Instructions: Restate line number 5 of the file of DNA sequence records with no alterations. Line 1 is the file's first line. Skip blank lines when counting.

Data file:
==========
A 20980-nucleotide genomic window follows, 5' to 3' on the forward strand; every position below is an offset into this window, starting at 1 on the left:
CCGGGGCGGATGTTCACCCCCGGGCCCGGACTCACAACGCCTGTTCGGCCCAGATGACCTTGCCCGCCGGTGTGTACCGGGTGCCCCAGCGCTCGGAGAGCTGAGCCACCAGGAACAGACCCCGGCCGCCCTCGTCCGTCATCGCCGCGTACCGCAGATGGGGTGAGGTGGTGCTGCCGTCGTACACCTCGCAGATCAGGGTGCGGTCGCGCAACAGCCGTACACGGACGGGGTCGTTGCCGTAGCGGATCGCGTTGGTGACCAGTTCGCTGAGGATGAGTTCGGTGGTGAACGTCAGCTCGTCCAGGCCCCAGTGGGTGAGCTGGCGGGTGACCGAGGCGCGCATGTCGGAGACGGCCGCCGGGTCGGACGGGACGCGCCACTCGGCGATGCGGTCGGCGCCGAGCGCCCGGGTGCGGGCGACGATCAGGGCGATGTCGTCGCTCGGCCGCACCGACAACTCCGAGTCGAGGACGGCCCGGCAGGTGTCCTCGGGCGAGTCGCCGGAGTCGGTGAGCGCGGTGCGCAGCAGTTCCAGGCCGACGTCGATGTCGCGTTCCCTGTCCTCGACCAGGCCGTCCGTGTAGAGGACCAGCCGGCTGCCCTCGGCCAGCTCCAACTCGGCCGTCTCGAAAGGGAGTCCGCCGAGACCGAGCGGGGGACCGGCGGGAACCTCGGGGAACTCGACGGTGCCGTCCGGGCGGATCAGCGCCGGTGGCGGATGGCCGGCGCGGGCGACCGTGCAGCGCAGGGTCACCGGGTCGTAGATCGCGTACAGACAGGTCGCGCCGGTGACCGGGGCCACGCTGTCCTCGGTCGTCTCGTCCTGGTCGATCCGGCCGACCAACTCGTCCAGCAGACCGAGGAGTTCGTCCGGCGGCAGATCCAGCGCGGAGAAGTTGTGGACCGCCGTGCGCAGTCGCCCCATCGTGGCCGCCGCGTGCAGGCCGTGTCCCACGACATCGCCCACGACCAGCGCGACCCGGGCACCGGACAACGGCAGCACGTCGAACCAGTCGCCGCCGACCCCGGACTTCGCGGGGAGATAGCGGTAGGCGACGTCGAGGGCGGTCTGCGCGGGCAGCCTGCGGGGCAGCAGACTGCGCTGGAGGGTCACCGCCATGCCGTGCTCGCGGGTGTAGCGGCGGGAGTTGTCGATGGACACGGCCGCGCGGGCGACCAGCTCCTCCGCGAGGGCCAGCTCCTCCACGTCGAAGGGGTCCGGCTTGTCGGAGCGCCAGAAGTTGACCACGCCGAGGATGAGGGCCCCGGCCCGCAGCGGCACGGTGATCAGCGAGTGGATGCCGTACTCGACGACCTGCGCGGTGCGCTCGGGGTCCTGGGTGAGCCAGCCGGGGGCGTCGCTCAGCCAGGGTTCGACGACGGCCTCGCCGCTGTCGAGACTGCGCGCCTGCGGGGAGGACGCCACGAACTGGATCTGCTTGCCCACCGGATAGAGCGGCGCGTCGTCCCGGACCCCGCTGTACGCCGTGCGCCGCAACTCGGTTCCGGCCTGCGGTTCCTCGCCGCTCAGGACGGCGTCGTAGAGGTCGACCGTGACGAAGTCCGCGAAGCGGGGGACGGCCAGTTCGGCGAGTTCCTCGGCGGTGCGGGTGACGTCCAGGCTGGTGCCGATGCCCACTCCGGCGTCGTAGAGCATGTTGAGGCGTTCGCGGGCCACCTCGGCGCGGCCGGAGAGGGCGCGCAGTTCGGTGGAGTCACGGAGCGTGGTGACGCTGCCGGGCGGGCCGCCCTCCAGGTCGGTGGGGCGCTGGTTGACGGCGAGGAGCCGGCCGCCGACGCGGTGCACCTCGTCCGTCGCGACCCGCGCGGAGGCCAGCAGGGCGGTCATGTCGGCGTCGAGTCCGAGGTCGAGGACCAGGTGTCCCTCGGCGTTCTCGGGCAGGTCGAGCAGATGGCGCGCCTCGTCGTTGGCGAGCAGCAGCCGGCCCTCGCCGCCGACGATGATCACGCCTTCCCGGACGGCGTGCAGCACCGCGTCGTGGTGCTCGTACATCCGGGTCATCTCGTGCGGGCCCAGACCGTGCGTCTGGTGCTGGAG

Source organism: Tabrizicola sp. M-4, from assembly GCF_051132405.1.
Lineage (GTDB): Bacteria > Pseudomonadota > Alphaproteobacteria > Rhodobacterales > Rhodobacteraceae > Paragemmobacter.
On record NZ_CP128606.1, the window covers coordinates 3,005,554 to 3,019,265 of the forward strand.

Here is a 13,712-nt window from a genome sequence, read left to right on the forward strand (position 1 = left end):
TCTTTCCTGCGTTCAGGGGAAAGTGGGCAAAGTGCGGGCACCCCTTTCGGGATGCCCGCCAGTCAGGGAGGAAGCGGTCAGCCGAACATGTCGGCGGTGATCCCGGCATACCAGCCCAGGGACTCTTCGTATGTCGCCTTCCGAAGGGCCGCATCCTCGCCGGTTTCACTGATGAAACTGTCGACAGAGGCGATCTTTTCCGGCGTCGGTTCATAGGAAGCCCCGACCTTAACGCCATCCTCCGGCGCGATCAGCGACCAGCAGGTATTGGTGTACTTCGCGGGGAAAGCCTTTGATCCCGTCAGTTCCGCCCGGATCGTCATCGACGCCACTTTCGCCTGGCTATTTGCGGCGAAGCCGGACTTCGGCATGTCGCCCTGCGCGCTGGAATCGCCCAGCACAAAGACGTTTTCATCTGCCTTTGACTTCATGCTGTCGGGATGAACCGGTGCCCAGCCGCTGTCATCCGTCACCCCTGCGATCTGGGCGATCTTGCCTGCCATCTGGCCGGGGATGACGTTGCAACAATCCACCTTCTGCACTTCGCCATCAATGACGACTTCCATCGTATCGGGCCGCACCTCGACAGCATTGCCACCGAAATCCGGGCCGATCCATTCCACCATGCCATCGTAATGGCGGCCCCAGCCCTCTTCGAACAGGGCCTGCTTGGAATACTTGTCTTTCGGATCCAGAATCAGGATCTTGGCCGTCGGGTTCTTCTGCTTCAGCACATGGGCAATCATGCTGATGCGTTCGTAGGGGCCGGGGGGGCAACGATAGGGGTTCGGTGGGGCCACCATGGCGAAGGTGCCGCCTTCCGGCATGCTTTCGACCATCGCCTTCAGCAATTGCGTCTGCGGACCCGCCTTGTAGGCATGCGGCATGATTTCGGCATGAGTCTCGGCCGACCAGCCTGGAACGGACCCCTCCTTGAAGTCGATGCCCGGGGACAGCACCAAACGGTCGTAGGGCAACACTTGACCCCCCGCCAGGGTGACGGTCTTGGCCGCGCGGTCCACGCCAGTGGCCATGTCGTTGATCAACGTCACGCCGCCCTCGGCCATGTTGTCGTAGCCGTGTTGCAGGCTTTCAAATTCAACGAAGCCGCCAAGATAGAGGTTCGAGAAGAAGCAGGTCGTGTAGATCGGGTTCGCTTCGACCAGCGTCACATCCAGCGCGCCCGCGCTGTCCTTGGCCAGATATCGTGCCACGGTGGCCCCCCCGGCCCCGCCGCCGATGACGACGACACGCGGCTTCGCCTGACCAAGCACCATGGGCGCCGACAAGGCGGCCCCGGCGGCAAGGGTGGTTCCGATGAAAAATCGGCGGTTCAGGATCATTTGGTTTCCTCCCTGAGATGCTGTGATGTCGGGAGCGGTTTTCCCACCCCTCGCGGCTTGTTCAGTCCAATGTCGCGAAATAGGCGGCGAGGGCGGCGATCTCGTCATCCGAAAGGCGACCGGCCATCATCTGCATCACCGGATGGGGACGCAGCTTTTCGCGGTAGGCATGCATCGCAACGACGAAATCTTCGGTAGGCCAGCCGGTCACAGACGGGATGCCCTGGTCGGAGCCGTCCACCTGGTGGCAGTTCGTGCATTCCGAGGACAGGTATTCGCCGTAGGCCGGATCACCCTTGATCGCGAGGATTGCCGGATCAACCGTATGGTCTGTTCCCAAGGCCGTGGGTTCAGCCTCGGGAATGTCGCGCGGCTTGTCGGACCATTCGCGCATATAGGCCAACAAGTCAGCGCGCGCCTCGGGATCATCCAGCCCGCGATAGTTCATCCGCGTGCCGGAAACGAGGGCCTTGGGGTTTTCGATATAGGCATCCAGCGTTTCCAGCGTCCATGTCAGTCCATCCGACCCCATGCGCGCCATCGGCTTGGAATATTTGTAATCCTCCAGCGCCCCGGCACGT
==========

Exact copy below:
On record NZ_CP128606.1, the window covers coordinates 3,005,554 to 3,019,265 of the forward strand.